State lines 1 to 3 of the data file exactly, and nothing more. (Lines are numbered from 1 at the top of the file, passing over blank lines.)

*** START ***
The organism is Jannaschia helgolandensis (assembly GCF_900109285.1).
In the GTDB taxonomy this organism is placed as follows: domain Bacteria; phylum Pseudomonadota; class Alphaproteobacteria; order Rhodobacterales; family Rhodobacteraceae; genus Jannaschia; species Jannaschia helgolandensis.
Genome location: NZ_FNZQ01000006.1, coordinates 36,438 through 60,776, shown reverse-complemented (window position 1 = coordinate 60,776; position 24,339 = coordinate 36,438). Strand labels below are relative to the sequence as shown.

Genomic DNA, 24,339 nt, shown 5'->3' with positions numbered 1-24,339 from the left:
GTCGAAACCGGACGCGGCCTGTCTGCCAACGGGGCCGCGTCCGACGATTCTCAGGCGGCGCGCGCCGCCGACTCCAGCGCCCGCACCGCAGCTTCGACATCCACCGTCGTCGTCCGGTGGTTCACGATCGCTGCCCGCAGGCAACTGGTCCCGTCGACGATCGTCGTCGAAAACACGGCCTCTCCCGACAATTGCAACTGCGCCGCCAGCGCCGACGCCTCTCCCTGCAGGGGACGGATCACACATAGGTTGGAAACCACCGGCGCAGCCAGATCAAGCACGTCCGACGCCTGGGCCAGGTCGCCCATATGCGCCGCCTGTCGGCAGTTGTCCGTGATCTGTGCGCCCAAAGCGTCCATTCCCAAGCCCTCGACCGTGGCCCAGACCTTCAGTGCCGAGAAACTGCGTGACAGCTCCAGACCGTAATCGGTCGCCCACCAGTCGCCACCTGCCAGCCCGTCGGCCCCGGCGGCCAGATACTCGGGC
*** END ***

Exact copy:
The organism is Jannaschia helgolandensis (assembly GCF_900109285.1).
In the GTDB taxonomy this organism is placed as follows: domain Bacteria; phylum Pseudomonadota; class Alphaproteobacteria; order Rhodobacterales; family Rhodobacteraceae; genus Jannaschia; species Jannaschia helgolandensis.
Genome location: NZ_FNZQ01000006.1, coordinates 36,438 through 60,776, shown reverse-complemented (window position 1 = coordinate 60,776; position 24,339 = coordinate 36,438). Strand labels below are relative to the sequence as shown.